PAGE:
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India leads in minority rights among 110 nations: Report

The Indian World Forum appeals to the UN to investigate atrocities on minorities in Pakistan

The Centre for Policy Analysis (CPA), a Patna-based research body, has put India as numero uno in the treatment of its minorities. In the first of its kind of report by an Indian institution, the CPA says that only India accords special minority rights to its religious minorities while Western countries provide for equal rights to all their citizens.

Former Vice President of India, Venkaiah Naidu, released the report that ranks 110 countries on the basis of their approach to their respective religious minorities–inclusiveness of minority religions, religion-oriented discrimination and their attitude towards various sects.

India has been ranked at the top by the Global Minority Report, followed by South Korea, Japan, Panama and the US in being inclusive to their minorities.

Some of India’s neighbours in South Asia fare poorly. Pakistan is ranked at 104, Maldives at 108 and Afghanistan at 109. The last country in its treatment of minorities is Somalia at 110.

Speaking at the launch of the report, Naidu said that for a long time Western nations have been giving sermons to India without looking within. He said: “What we have been seeing is India bashing. Unfortunately it is not just people abroad who are criticising India but Indians themselves are doing it”.

Naidu said that some of the developed countries are not able to digest India’s progress, stability and peace. “Let there be an open and meaningful discussion without any bias”, adding that any report should be fact-based and close to truth.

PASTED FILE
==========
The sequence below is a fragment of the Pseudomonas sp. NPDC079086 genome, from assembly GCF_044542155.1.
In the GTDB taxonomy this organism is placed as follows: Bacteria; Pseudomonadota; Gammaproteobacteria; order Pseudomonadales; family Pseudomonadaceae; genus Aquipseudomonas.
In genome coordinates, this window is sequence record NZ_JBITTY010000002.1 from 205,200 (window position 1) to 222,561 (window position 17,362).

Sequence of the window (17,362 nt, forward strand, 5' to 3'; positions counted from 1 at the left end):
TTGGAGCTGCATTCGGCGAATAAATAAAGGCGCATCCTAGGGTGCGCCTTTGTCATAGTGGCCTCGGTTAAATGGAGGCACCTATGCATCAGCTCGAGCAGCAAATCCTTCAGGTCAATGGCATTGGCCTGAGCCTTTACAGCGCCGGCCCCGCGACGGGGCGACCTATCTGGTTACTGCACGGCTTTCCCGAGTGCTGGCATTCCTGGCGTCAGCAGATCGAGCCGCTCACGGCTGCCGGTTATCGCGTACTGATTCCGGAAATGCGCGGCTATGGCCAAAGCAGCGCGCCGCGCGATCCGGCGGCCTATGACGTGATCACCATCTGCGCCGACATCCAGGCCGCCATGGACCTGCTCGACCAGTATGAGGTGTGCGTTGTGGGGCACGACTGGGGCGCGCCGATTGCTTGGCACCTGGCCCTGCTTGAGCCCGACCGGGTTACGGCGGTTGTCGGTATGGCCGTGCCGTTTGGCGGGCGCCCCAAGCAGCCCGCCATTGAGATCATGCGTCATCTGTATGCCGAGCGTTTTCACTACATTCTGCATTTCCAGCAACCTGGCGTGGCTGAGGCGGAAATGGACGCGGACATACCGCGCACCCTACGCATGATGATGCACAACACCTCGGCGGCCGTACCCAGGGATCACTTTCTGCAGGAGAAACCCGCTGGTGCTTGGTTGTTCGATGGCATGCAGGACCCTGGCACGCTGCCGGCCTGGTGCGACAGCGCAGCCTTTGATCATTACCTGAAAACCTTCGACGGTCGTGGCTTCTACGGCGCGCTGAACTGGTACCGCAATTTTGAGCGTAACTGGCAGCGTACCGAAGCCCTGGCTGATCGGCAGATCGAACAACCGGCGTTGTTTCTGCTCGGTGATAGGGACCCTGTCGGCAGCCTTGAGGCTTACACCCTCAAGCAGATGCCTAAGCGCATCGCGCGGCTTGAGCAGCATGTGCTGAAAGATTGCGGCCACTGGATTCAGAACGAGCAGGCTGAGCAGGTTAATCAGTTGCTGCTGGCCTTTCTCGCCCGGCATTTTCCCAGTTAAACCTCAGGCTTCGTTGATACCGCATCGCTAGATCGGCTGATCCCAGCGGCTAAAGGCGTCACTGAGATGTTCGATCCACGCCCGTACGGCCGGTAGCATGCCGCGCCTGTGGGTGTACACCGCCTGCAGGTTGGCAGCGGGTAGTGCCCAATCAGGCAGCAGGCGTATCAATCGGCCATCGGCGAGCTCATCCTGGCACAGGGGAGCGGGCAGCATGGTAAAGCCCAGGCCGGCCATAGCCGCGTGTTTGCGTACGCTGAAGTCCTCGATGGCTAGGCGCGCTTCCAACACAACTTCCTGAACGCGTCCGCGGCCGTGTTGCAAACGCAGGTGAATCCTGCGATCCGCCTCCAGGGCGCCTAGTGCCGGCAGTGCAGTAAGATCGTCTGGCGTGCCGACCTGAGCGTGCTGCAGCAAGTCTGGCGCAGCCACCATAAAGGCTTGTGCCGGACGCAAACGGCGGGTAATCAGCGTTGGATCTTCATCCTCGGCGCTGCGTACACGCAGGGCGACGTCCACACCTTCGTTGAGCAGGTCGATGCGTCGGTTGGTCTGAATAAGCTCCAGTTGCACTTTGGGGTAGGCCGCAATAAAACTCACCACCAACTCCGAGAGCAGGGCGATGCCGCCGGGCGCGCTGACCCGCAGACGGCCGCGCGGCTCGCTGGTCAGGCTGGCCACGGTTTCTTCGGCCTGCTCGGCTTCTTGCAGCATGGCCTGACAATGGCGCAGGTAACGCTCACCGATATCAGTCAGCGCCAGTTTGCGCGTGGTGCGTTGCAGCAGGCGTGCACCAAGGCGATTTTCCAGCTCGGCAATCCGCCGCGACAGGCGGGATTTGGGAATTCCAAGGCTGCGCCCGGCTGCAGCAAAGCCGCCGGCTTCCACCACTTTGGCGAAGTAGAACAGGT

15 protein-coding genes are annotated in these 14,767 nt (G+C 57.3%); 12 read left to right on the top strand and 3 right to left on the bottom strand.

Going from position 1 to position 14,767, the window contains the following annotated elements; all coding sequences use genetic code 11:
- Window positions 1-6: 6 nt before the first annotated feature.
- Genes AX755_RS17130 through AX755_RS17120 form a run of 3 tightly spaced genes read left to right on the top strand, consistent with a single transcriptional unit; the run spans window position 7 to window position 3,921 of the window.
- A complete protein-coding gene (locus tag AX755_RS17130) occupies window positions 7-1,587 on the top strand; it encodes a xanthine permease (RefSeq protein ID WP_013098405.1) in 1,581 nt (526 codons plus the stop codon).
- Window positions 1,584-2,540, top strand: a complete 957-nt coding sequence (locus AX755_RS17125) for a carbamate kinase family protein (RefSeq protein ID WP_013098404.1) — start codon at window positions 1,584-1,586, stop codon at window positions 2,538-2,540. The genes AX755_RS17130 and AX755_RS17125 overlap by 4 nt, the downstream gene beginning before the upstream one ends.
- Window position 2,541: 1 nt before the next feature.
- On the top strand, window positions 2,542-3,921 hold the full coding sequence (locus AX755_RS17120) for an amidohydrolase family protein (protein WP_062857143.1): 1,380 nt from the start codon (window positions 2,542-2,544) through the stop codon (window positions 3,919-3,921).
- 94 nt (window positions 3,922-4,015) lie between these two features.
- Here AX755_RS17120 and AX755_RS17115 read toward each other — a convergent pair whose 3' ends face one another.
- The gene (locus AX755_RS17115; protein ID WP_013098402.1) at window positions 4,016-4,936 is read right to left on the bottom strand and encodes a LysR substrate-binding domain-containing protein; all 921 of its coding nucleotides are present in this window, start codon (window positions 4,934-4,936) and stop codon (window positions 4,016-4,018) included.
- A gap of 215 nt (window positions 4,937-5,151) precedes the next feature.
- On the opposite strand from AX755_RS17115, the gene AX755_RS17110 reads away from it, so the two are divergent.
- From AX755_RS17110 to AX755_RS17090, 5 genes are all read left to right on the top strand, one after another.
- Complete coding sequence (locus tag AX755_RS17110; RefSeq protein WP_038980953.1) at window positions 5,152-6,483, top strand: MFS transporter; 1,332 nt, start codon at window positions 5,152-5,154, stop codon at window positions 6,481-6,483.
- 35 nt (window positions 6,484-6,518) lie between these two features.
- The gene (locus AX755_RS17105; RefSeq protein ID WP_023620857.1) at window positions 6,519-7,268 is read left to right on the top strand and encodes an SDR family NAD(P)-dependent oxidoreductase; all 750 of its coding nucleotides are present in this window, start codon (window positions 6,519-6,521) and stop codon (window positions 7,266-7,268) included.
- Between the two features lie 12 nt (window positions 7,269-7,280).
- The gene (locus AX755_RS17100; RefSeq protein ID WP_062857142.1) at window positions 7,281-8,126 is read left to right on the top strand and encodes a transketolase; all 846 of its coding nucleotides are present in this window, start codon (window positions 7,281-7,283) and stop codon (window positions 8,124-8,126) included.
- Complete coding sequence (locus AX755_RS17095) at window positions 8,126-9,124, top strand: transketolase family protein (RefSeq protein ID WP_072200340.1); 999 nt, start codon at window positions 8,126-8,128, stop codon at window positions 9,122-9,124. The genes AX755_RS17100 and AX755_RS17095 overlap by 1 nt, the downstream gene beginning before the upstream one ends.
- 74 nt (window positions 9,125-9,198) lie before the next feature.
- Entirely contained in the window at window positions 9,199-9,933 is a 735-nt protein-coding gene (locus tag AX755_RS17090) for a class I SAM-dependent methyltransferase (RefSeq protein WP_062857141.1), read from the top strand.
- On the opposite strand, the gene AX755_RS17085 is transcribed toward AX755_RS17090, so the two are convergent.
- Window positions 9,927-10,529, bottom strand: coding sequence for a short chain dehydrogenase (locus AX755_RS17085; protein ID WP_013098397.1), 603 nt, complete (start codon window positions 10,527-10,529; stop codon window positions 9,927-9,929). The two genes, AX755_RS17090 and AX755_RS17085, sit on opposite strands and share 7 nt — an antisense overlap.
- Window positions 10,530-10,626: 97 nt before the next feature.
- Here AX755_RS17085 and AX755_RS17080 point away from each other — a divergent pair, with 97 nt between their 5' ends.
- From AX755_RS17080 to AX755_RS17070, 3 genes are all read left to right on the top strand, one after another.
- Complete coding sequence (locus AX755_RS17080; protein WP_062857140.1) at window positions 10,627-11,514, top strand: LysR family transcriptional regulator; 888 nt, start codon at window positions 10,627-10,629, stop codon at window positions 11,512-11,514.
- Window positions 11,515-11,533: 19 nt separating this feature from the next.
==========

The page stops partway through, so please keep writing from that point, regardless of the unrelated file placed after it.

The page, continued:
He said that the Hindu civilisation is a broad cultural identity and is not narrow. “India is a crucible of religions, races, language and culture”.

This is the first time that an Indian body has made an attempt to rate other nations on the basis of their treatment of religious minorities. The report also discusses contentious issues like conversions, blasphemy laws and ‘propagation of religion’.

Durga Nand Jha, chairman of the CPA and author of the report said that his organisation was propelled to conduct research on minority rights in India after former US president Barack Obama made some negative comments on religious freedom in India. Jha said: “We noticed that only India is providing minority rights to its people through the constitution. No other country gives special rights to minorities. Europe gives equal rights to all people but no special rights to minorities”.

The CPA has suggested that the United Nations (UN) makes it mandatory for every country to submit an annual minority rights compliance report. It also says that this report should be discussed at international forums including the UN.

Uday Mahurkar, Central Information Commissioner and former journalist, said that the report has been launched at a time of national re-awakening. “Religion rights violation has become a weapon with many countries. Minority rights is a sacred issue in India but has been made into a political issue”.

Swami Chidanand Sarawati, president of the Parmarth Niketan Ashram, said that this report will go a long way in opening up a debate because there is a hidden agenda in international rankings on India.

Ram Bahadur Rai, president of the Indira Gandhi National Centre for the Arts (IGNCA) said that the Global Minority Report should be discussed at all international forums including the UN.

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